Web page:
I have a variety of suggestions. I hope that some of them will be useful.
First, I recommend that you carefully study the TFS_Branching_Guide_Scenarios_2010_v1.pdf, and in particular the first two scenarios (development and hotfix etc...) Although they may not look exactly like the standard branch plan, they provide additional
explanation for the most common scenarios used in all of the branch plans. In other words, think of the branching guide scenarios as a shared and reusable reference that provides additional clarity for all of the branch plans. For example, the first scenario,"Scenario
#1: Single Team Branching Model ", can provide insight regardless of whether you chose the basic, standard, advanced, or mature branch plans as described in "TFS_Branching_Guide_Main_2010_v1.pdf." That scenario teaches you some of the mechanics
of how to handle development activities. Likewise, the second scenario, describes a variety of hot fix and release related activity.
You have successfully understood several of the ideas found in the branching guidance. But I sense that you need to play with it a little bit and get more comfortable with how the concepts translate into the mechanics. I strongly recommend that you set up
a sandbox team project working project collection, put a copy of your solution in it, and experiment with the branching plan of your choice. Then you can test some of YOUR scenarios, and then document for yourself the preferred rules for forward and reverse
integration. This lack of experience is one of the greatest impediments for people who are just getting started with branching. But of course, if you don't have experience, how do you get started? The answer is that you play - you experiment. Once somebody
suggests it, it seems really simple. But many people forget to create a sandbox and play. They think that they have to pick the perfect branch plan and put it into production immediately even though they don't have any experience with branching plans. Of course
you're anxious if you're contemplating that approach. Your anxiety will go away if you do some experiments. One of the things that will happen if you do experiments is that you will train yourself how to do branching properly and you will reduce the chance
that you will make mistakes. The other thing you'll discover is that it is very unlikely that you will back yourself into a corner and create a mess if you pick one of the branch plans recommended by the ALM Rangers in the branching guidance.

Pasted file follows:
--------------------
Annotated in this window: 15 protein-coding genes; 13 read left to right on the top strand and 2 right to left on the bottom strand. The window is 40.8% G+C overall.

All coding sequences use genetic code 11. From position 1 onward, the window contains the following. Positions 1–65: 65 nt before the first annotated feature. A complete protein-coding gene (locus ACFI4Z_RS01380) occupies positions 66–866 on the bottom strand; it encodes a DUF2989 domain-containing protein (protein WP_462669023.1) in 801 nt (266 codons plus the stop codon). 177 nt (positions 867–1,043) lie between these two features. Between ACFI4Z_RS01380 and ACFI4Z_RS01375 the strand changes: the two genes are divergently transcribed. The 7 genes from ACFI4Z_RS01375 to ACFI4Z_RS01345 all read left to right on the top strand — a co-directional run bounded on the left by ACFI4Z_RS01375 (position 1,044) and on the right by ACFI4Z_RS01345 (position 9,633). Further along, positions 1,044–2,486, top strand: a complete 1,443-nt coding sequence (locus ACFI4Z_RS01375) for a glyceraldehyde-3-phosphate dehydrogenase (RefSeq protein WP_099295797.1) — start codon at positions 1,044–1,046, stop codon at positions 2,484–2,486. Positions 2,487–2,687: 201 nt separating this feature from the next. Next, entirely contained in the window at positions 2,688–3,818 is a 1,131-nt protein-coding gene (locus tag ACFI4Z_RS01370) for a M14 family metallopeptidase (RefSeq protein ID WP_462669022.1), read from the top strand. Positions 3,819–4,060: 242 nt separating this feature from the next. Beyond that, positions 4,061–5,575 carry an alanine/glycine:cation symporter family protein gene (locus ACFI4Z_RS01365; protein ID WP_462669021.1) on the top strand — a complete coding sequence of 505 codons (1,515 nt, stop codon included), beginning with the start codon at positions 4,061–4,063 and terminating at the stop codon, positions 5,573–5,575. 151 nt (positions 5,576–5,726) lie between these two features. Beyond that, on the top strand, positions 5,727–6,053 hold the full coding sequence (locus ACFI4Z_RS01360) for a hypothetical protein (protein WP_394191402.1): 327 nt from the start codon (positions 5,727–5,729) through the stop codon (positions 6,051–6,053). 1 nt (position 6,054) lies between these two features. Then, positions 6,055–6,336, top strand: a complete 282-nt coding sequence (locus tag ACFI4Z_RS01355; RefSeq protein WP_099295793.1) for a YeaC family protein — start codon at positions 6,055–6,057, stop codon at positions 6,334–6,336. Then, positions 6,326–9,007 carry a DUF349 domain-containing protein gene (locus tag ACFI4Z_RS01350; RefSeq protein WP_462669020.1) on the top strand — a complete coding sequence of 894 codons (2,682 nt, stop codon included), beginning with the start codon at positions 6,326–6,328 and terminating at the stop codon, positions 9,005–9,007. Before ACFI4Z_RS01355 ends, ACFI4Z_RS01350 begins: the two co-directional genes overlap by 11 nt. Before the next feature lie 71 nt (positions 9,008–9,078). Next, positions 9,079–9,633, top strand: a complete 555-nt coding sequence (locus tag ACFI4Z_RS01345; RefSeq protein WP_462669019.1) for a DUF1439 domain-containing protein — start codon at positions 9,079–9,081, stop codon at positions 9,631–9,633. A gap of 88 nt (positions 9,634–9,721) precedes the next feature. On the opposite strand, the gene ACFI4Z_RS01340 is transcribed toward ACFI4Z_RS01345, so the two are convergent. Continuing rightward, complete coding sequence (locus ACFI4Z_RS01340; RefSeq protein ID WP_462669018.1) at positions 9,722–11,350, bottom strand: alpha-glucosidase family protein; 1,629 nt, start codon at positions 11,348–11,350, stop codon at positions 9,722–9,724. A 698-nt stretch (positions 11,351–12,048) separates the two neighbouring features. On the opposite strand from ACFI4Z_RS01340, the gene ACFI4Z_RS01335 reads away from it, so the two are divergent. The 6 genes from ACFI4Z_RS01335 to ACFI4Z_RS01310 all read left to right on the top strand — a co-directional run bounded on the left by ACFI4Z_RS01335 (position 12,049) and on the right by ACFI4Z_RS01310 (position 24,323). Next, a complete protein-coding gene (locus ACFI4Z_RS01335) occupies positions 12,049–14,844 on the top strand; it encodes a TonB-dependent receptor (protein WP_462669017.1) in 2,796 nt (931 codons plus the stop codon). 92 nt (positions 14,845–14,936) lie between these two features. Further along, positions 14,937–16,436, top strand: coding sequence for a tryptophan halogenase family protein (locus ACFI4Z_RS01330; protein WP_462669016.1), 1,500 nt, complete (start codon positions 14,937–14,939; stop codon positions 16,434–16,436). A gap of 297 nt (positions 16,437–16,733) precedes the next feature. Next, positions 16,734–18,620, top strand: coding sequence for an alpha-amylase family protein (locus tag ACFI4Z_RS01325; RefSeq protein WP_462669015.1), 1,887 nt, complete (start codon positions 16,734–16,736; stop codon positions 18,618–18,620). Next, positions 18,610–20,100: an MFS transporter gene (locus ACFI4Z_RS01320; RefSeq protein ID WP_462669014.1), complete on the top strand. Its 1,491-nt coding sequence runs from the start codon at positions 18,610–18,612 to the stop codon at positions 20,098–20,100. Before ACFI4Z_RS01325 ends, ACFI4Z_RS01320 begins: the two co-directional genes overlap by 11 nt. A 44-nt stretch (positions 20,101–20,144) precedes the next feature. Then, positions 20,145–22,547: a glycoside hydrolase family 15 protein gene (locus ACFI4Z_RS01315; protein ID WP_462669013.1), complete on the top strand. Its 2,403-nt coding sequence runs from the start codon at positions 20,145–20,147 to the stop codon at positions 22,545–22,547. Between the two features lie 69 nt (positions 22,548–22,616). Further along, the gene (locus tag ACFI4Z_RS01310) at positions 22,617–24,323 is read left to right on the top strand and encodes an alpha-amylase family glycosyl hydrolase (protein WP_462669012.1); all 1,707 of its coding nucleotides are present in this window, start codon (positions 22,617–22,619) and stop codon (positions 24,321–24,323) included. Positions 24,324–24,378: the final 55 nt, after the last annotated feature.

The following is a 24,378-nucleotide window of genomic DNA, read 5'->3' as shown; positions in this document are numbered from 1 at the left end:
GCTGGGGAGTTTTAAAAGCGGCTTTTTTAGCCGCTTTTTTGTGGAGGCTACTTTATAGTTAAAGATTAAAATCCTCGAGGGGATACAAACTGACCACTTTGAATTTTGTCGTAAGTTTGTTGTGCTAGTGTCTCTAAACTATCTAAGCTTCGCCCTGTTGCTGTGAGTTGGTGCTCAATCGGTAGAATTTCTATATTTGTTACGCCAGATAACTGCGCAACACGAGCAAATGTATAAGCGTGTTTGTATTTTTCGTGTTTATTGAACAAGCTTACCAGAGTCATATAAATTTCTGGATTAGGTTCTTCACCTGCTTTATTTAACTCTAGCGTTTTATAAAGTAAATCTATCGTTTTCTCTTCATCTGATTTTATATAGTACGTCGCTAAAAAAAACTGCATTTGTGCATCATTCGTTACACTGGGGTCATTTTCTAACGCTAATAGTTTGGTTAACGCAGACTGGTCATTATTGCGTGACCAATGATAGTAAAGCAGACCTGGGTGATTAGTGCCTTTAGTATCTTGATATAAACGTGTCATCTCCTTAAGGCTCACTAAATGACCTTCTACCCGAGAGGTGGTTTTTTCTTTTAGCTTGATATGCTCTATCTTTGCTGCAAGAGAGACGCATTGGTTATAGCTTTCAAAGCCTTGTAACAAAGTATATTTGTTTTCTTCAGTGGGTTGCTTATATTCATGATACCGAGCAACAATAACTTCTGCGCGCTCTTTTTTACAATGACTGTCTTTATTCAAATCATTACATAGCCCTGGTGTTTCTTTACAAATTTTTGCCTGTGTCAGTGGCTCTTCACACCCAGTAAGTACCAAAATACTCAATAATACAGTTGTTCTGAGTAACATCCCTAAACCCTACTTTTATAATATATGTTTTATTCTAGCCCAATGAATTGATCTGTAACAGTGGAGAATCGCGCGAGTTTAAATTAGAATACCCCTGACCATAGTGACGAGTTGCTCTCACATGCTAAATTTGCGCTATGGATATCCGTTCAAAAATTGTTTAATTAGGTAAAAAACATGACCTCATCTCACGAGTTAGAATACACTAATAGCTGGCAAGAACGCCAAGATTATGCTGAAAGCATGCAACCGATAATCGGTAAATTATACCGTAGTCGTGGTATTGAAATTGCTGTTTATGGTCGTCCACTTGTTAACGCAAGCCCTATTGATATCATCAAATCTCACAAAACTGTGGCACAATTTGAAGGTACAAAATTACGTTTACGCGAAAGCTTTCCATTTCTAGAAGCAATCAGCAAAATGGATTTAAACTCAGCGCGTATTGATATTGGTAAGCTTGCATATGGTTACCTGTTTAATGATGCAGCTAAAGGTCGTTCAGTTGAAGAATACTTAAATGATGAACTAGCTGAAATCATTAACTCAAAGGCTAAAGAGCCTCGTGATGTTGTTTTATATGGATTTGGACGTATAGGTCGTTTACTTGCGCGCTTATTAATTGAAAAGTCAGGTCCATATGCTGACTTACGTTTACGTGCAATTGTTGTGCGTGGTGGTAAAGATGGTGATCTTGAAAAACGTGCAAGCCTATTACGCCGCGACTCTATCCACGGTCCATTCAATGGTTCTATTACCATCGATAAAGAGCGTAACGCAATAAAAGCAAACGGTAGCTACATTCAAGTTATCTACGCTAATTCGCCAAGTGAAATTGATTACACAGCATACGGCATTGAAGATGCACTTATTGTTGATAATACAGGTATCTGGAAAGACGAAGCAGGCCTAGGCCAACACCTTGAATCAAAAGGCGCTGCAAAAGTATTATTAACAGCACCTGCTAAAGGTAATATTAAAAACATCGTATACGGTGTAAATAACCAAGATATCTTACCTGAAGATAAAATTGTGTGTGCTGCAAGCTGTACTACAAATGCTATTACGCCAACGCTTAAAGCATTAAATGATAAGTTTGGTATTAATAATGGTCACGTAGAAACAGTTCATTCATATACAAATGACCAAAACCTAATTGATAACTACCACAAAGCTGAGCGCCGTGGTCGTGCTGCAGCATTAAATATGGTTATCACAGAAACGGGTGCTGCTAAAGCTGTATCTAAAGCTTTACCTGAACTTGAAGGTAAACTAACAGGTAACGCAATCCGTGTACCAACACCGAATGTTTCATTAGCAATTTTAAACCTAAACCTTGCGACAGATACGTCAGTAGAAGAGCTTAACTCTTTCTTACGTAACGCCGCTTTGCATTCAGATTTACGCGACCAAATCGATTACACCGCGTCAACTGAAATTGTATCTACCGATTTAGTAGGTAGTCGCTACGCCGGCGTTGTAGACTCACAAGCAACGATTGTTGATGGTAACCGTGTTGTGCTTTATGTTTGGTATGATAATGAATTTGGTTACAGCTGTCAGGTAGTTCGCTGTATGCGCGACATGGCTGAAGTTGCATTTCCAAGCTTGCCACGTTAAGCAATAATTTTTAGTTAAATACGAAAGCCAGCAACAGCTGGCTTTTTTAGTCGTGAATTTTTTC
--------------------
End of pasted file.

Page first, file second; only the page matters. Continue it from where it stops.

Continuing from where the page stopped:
That is how I learned to understand the branching guidance. I read it several times and I got some of the ideas, but it just didn't fully fit together until I played with the branching tools and walked through various scenarios. The beauty of the sandbox
is that you can try out a large number of widely varying scenarios without any risk or discomfort. So you can conduct a large number of experiments in a very quick amount of time.
When I work with teams that need a branch plan, I take the PowerPoint slide deck provided in the branching guidance package. It is named TFS Branching Guide - Diagrams 2010_20100330.pptx. Then I use the graphics to create my own branch plan and I create
my own scenarios, complete with written rules. For example, you could have a scenario that describes what people are supposed to do when they start development, and a different scenario for what to do when the software is ready to release. You could provide
a different scenario that describes branching merges or rollbacks that were needed if somebody comes up with a feature that gets all the way to user acceptance testing and has to be removed.
On a slightly different topic, you may also be hampered by a misconception that the selection and design of a branching plan is a simple algorithmic task. It is not. Designing your own branching plan is a lot more of a heuristic activity. My point here is